4. Some call this revision, for me, it’s almost always a REWRITE, especially if I have only ever written the first draft. My stories usually go through five or more drafts before I start “editing.” Anyhow, in this revise/rewrite section, it’s time to address those big questions and make sure that your story flows naturally, has realistic conflicts (minor) that all lead to the major climax with plausible consequences that all lead into a resolution that has an impact on your characters and readers. Simple, right? (That was sarcasm in case you didn’t catch it.)

5. NOW you’ve truly got something to work with! Still, I recommend you don’t send your book out quite yet. Instead, send your finished manuscript to some trusted BETA-readers first. This allows you another set(s) of eyes to view your book for big picture questions before you bare your soul to that agent or publishing house. (Keep a look out for that upcoming post as well: Questions to Ask Your Beta Reader).

6. Once you are satisfied that your book is TRULY ready to send out, you need to ask yourself which route you are going to go. Traditional publishing (typically through an agent) or self-publishing. This article is going to follow the traditional publishing route.

7. Unfortunately, the days when you could query your book directly to major publishing houses is pretty much long gone, you’ll need an agent now to speak on your behalf. Although agents get a bad rap, they really are there to help the author. So, you’ll need to find an agent and here are few suggested places you can look:

  • Publisher’s Marketplace & Query Tracker typically appear in most articles about finding an agent (although it does cost to get all of the benefits of these sites). Of the two, I have found Publisher’s Marketplace to be more user-friendly and filled with great information!
  • Literary Rambles has some excellent interviews with agents, what they’re looking for, and how to submit! I love that I can “hear” from so many agents about what they are personally looking for.

8. Finding an agent that meshes well with your vision will take some time, but it will increase your chances at getting an acceptance instead of a rejection. Once you have found the agents you like (yes, agents, multiple), you will need to write the author bio, query letter, and synopsis for you and your book (multiple future blog posts coming up!)

9. When you send out your queries, PLEASE make sure to pay special attention to the particular directions each of your agents might have. If they are asking for something in particular and you ignore their request, why should they not ignore you? Respect goes both ways, so pay attention to what they are looking for!

10. Accept rejection. I’ll be honest. It’s going to happen. Not maybe, not possibly, but most definitely, and it doesn’t always mean there is something wrong with you or your book. It might mean that you need to adjust your query itself. Or it could be the wrong agent. I know it is unbelievably hard to get a “no,” or even worse that dreaded silence in which you don’t even feel worthy of a rejection, but hang in there. Go back to steps 7 & 8. Find new agents, review your query itself, and try again.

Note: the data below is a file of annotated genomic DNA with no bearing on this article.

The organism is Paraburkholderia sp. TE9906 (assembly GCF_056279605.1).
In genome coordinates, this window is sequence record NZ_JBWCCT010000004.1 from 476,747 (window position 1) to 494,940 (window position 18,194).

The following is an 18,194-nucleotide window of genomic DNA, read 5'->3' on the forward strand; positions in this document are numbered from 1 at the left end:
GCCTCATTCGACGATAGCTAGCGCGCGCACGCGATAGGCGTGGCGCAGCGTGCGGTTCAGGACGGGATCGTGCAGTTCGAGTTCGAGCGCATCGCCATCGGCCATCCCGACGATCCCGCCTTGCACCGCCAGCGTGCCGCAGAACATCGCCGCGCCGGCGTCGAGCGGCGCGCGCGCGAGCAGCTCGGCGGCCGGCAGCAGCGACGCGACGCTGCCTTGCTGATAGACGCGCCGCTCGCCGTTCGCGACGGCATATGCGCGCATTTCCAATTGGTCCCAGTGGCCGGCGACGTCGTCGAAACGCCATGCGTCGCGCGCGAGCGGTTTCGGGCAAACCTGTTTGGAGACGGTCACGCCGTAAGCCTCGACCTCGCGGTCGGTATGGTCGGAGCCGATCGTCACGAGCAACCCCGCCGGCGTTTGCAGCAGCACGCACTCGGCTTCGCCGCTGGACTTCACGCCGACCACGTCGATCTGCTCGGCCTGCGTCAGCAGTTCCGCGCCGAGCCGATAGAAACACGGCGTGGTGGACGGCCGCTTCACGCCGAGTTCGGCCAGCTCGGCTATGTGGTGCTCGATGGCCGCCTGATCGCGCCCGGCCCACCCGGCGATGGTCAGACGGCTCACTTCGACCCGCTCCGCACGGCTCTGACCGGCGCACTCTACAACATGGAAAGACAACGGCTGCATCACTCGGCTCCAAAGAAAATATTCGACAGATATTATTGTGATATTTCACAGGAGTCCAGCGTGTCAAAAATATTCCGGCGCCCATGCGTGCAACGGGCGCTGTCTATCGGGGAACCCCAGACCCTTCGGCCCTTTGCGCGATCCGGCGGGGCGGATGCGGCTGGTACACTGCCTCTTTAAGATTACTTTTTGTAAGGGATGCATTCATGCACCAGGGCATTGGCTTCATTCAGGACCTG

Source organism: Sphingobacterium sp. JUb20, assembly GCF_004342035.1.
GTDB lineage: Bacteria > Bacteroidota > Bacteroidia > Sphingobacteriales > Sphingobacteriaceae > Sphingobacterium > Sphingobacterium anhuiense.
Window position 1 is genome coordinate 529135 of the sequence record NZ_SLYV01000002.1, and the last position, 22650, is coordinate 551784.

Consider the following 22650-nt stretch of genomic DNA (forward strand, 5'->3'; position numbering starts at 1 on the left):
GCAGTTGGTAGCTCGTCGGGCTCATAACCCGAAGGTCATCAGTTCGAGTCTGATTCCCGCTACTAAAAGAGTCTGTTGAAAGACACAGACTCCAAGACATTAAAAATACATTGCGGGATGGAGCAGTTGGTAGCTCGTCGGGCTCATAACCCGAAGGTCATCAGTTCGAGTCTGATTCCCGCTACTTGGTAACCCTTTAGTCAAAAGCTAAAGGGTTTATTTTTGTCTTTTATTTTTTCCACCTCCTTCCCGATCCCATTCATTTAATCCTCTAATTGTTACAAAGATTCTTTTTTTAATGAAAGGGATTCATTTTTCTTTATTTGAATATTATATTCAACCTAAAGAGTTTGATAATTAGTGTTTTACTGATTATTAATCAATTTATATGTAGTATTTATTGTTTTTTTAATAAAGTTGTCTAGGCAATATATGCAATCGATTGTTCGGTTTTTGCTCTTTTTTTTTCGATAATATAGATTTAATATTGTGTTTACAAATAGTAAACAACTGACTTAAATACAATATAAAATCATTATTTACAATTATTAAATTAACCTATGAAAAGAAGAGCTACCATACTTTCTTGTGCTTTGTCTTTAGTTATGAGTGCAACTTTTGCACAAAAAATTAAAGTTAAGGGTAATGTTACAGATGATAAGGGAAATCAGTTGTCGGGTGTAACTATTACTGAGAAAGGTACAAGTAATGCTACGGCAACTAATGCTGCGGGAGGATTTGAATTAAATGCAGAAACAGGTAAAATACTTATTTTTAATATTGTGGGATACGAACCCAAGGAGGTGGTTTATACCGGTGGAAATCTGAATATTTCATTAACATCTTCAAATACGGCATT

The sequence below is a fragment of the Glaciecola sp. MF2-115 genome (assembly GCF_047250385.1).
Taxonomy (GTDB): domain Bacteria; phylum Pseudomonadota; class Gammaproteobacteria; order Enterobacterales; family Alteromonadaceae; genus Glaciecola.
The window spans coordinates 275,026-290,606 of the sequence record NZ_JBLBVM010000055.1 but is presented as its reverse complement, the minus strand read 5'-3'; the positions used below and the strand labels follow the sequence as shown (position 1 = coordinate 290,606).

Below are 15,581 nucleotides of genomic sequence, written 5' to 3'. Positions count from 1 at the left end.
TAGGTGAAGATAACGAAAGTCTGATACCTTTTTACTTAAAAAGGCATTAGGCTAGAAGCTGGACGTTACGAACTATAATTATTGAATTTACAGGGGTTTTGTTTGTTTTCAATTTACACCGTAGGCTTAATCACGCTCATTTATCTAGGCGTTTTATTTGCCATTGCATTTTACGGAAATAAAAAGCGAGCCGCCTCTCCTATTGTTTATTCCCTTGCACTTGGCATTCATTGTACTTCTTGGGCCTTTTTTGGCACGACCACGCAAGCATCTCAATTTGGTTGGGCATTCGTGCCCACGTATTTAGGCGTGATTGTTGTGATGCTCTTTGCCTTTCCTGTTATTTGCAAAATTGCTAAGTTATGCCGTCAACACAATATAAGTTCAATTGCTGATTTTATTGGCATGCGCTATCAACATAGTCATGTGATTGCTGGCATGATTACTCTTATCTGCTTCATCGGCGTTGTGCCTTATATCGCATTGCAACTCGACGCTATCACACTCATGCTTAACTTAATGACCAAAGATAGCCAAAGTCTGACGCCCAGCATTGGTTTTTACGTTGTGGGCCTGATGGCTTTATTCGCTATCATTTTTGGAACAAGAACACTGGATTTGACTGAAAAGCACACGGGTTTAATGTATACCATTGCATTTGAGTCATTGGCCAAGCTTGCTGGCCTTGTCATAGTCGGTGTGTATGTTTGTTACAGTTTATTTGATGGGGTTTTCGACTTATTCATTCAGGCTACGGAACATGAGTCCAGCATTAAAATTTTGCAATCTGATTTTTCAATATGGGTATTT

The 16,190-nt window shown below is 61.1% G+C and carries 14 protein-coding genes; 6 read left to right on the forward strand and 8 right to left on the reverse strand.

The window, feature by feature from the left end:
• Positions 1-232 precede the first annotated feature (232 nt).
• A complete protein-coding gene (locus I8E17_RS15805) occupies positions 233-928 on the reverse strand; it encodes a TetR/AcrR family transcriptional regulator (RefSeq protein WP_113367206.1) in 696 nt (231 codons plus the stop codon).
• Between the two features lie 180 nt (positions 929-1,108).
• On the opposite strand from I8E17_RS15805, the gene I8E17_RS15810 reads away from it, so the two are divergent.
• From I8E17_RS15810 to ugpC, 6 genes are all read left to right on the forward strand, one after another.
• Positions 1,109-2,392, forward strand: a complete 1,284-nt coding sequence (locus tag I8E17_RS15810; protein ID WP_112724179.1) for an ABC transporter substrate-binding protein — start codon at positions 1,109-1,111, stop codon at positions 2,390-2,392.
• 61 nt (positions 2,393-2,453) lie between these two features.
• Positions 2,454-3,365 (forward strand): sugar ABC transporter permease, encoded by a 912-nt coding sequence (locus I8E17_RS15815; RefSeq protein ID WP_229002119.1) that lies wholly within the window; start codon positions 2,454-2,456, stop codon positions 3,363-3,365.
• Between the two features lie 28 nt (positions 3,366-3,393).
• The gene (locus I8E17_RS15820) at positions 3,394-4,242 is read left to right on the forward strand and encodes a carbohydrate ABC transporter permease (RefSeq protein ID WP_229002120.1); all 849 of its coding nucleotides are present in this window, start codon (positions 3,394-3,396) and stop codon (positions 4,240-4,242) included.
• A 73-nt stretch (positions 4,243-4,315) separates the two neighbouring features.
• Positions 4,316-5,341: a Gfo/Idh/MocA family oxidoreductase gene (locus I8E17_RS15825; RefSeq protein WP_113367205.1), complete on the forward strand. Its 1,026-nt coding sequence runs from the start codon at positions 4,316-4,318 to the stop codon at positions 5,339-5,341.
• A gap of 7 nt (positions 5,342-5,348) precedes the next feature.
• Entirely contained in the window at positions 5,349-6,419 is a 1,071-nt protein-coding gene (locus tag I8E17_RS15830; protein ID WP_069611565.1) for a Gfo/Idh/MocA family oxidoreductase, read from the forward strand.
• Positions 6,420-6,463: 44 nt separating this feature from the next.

11. Don’t give up hope. It probably won’t happen on the first try, or the second, or the third, but it will never happen at all if you give up. Hang in there, I look forward to seeing YOUR book on my shelf!

Do you have any questions about this process post-manuscript completion? Let me know in the comments below!

Happy Writing Everyone!

©KaylaAnnAuthor2022

© KaylaAnn and KaylaAnnAuthor.wordpress.com, 2022. Unauthorized use and/or duplication of this material without express and written permission from this site’s author and/or owner is strictly prohibited. Excerpts and links may be used, provided that full and clear credit is given to KaylaAnn and KaylaAnnAuthor.wordpress.com with appropriate and specific direction to the original content.

Writing Tips

Writing Tip: Setting Your Environment for Success

Hello writers! Some of you may already know this, but maybe some of you have never heard this before. Before you even start writing, you need to set up your environment for writing success!

“Set up your environment?” What do I mean by that?

Here’s the thing, my ideal environment to write in is up in the mountains of Big Bear, sitting on the deck of a two story cabin, the sky blue and the breeze light with birds chirping in the background with a cup of hot tea in my hands. However, as a full time professor, teacher, writer, and wife, my chances for retreating to the mountains are minimized. However, that doesn’t mean that I can’t manipulate my current environment.

What I find helpful is setting up a specific space designated specifically for writing. This space should be somewhere that you often find yourself when you are really ready to write. Maybe it’s your bedroom/dorm room, maybe it’s that coffee shop down the street, maybe it’s outdoors, or maybe it’s on the floor of your kid’s nursery (because you know as soon as you leave, they’ll wake up).

For me, my space is my kitchen table. There is plenty of room for me to spread out my laptop, my notebook, my resources, and hey! easy access to food and tea! I don’t have a home office so this table has quickly become my office space. Be inventive with your writing space! Make it your own, make it familiar, and make it encouraging to your writing process.